9. The second respondent entered into a time charter agreement with the first respondnet on 7.6.1984 for the purpose of carrying its cargo. Clause I of the said agreement reads as follows:
"Whilst vessel is on hire the owners shall provide and pay for all provisions, wages and consular shipping and discharging fees of the crew including legalisation fees for crew lists and ship as well as garbage removal, shall pay for the insurance of the vessel and watchmen also for all the cabin, duck, engine-room and other necessary stores including boiler water and luboil and maintain her class and keep the vessel and her cargo space in a thoroughly efficient state, in hull, machinery and equipment with all inspection certificates necessary to comply with the current regulations at port of call for and during the service."
Clause 2 of Ex.A-4 reads as follows:
"That whilst the vessel is on hire, the Charterers shall provide and pay for all the fuel except as otherwise agreed, port charges, compulsory pilotages, agencies except those levied for own business Commissions, Consular charges (except those pertaining to the crew and ship and all other usual expenses except those before stated, but when the vessel puts into a port for causes for which vessel is responsible, then all such charges incurred shall be paid by the owners. Fumigations ordered because of illness of the crew to be for owner's account. Fumigations ordered because of cargoes carried or ports visited while vessel is employed under this charter to be for charterers' account.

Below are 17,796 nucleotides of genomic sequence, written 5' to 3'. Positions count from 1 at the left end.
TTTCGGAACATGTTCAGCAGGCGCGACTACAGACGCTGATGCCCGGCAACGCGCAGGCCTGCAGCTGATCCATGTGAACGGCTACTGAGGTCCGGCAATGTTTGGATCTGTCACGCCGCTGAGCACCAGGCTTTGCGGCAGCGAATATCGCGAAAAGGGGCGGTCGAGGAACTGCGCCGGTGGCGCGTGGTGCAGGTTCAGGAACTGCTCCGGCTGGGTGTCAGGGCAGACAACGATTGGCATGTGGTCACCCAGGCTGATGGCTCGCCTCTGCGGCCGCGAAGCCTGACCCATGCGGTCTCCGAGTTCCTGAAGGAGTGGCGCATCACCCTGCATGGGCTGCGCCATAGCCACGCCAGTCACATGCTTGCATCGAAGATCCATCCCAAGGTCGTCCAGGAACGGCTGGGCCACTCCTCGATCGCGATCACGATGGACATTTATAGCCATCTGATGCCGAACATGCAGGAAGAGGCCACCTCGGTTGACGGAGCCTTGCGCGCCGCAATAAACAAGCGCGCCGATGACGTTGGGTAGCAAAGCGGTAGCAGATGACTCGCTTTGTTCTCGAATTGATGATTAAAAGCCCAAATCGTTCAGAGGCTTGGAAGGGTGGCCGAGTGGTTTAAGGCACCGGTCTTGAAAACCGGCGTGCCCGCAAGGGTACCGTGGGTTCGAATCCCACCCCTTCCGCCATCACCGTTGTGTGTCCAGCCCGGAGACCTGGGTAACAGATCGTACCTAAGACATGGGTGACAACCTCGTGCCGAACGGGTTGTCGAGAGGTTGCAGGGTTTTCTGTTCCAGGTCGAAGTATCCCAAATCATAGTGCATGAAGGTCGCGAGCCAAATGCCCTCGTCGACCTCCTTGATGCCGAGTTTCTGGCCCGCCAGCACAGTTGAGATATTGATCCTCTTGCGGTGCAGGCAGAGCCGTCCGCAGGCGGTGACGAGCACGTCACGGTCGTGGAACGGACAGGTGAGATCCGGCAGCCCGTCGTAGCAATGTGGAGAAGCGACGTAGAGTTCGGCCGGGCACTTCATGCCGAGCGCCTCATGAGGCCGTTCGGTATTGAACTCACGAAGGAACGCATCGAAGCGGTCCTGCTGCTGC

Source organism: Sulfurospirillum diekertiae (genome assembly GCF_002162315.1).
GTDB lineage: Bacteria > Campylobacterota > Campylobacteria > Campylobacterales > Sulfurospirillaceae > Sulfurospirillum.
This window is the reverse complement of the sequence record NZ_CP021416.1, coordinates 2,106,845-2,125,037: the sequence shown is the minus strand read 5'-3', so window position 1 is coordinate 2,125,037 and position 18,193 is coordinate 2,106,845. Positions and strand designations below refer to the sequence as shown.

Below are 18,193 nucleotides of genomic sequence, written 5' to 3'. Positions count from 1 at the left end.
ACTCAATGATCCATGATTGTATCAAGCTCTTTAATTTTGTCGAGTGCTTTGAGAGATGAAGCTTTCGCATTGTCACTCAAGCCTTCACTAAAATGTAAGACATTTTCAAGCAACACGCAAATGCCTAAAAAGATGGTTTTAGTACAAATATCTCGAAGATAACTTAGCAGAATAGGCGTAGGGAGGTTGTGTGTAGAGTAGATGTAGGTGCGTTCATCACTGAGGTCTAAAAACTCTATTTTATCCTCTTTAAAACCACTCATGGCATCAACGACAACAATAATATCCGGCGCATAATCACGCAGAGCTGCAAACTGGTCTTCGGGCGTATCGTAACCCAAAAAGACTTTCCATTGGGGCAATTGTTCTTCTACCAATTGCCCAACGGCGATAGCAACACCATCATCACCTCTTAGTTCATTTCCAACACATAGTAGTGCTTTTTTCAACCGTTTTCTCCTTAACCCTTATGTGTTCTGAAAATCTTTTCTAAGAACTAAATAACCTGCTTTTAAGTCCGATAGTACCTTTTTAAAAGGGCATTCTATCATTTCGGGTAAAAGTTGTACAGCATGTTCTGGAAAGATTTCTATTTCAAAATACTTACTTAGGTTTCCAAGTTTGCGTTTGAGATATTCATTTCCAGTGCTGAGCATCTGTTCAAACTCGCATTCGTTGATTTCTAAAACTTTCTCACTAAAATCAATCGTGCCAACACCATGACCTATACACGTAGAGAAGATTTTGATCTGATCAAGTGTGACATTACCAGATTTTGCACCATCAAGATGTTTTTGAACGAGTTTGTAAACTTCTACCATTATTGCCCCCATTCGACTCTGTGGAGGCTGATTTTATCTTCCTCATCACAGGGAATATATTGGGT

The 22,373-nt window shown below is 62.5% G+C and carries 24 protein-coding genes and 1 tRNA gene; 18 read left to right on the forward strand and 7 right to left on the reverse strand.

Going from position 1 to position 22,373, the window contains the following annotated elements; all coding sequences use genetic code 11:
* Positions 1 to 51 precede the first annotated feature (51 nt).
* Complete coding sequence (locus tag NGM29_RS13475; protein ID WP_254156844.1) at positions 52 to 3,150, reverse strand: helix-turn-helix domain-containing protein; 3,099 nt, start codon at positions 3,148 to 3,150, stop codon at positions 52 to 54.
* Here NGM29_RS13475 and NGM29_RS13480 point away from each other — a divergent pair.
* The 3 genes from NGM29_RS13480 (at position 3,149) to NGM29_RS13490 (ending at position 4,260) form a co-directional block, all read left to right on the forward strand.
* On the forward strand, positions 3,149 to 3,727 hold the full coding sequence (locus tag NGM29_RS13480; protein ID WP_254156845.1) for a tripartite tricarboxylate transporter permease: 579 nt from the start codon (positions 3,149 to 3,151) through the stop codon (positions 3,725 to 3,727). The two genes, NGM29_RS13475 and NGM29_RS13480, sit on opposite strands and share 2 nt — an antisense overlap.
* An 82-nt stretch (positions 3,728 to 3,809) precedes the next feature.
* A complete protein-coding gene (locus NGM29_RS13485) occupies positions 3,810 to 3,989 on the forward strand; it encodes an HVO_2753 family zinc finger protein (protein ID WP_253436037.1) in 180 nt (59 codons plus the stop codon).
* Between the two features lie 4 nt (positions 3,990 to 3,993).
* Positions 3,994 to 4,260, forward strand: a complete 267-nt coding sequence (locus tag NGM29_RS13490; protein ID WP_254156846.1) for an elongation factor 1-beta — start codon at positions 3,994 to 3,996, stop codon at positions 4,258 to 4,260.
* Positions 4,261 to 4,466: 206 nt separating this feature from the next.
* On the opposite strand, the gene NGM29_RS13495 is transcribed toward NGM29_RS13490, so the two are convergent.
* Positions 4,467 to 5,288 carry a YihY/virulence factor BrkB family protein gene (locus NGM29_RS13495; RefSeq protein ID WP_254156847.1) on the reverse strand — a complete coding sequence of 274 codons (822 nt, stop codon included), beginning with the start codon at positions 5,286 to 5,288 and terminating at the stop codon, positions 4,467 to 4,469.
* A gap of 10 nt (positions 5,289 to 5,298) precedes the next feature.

Charterers are to provide necessary dunnage and shifting boards, also any extra fittings requisite for a special trade or unusual cargo, but owners to allow them the use of any dunnage and shifting boards already aboard vessal. Charterers to have the privilege of using shifting boards for dunnage, they making good any damage thereto."
There is also a clause for payment of hire charges. Clause 26 reads as follows:
"Nothing herein stated is to be construed as a demise of the vessel to the time Charterers. The owners to remain responsible for the navigation of the vessel, physical control and operation of the vessel and all times acts of pilots and tug-boats and line-boats and linesmen, except in case of strike as well as cargo claims, insurance, crew, and all other matters, same as when treading for their own account."
The abovesaid clauses in Ex.A-4 clearly spell out that the owners retain complete
control of the ship and it is not a case where the ship has been demised to the Charterer. Scrutton on Charter Parties, 17th Edition clearly states that the charter - parties fall into three main categories: (1) Charters by demise; (2) Time charters (not by way of demise); and (3) voyage charters.